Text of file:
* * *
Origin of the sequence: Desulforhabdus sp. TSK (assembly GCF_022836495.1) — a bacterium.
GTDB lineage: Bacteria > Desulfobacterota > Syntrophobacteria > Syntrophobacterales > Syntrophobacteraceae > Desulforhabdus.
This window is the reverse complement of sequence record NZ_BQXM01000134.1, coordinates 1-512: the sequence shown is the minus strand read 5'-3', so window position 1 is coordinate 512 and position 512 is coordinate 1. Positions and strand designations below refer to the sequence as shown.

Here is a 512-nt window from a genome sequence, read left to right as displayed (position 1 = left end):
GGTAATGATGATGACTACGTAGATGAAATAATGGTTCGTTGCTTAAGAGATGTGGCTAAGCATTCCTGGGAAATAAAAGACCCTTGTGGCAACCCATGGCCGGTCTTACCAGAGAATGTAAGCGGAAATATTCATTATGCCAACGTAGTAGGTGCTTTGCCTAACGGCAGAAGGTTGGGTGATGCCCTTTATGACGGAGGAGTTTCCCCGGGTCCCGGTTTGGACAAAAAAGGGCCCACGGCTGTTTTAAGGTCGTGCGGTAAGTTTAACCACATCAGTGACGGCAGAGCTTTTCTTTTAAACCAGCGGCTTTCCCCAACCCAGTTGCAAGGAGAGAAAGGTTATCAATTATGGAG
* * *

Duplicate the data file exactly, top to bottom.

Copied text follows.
Origin of the sequence: Desulforhabdus sp. TSK (assembly GCF_022836495.1) — a bacterium.
GTDB lineage: Bacteria > Desulfobacterota > Syntrophobacteria > Syntrophobacterales > Syntrophobacteraceae > Desulforhabdus.
This window is the reverse complement of sequence record NZ_BQXM01000134.1, coordinates 1-512: the sequence shown is the minus strand read 5'-3', so window position 1 is coordinate 512 and position 512 is coordinate 1. Positions and strand designations below refer to the sequence as shown.

Here is a 512-nt window from a genome sequence, read left to right as displayed (position 1 = left end):
GGTAATGATGATGACTACGTAGATGAAATAATGGTTCGTTGCTTAAGAGATGTGGCTAAGCATTCCTGGGAAATAAAAGACCCTTGTGGCAACCCATGGCCGGTCTTACCAGAGAATGTAAGCGGAAATATTCATTATGCCAACGTAGTAGGTGCTTTGCCTAACGGCAGAAGGTTGGGTGATGCCCTTTATGACGGAGGAGTTTCCCCGGGTCCCGGTTTGGACAAAAAAGGGCCCACGGCTGTTTTAAGGTCGTGCGGTAAGTTTAACCACATCAGTGACGGCAGAGCTTTTCTTTTAAACCAGCGGCTTTCCCCAACCCAGTTGCAAGGAGAGAAAGGTTATCAATTATGGAG